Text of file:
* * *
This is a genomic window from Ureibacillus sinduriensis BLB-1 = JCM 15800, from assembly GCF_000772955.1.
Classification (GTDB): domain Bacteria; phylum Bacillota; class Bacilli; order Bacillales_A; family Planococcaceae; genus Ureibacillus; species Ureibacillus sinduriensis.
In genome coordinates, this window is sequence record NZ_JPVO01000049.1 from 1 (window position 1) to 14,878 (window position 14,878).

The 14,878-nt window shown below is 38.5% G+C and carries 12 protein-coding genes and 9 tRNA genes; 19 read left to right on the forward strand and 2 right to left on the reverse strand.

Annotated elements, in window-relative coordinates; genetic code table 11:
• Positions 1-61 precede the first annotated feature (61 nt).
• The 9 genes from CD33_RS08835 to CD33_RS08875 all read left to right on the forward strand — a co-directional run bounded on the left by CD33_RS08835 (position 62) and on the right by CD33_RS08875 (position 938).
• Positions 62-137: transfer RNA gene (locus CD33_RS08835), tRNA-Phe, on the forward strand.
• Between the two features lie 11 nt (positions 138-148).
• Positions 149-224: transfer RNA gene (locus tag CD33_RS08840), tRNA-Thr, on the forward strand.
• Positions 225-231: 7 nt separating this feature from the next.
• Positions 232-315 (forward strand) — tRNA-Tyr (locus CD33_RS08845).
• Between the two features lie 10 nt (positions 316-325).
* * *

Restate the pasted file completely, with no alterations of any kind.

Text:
This is a genomic window from Ureibacillus sinduriensis BLB-1 = JCM 15800, from assembly GCF_000772955.1.
Classification (GTDB): domain Bacteria; phylum Bacillota; class Bacilli; order Bacillales_A; family Planococcaceae; genus Ureibacillus; species Ureibacillus sinduriensis.
In genome coordinates, this window is sequence record NZ_JPVO01000049.1 from 1 (window position 1) to 14,878 (window position 14,878).

The 14,878-nt window shown below is 38.5% G+C and carries 12 protein-coding genes and 9 tRNA genes; 19 read left to right on the forward strand and 2 right to left on the reverse strand.

Annotated elements, in window-relative coordinates; genetic code table 11:
• Positions 1-61 precede the first annotated feature (61 nt).
• The 9 genes from CD33_RS08835 to CD33_RS08875 all read left to right on the forward strand — a co-directional run bounded on the left by CD33_RS08835 (position 62) and on the right by CD33_RS08875 (position 938).
• Positions 62-137: transfer RNA gene (locus CD33_RS08835), tRNA-Phe, on the forward strand.
• Between the two features lie 11 nt (positions 138-148).
• Positions 149-224: transfer RNA gene (locus tag CD33_RS08840), tRNA-Thr, on the forward strand.
• Positions 225-231: 7 nt separating this feature from the next.
• Positions 232-315 (forward strand) — tRNA-Tyr (locus CD33_RS08845).
• Between the two features lie 10 nt (positions 316-325).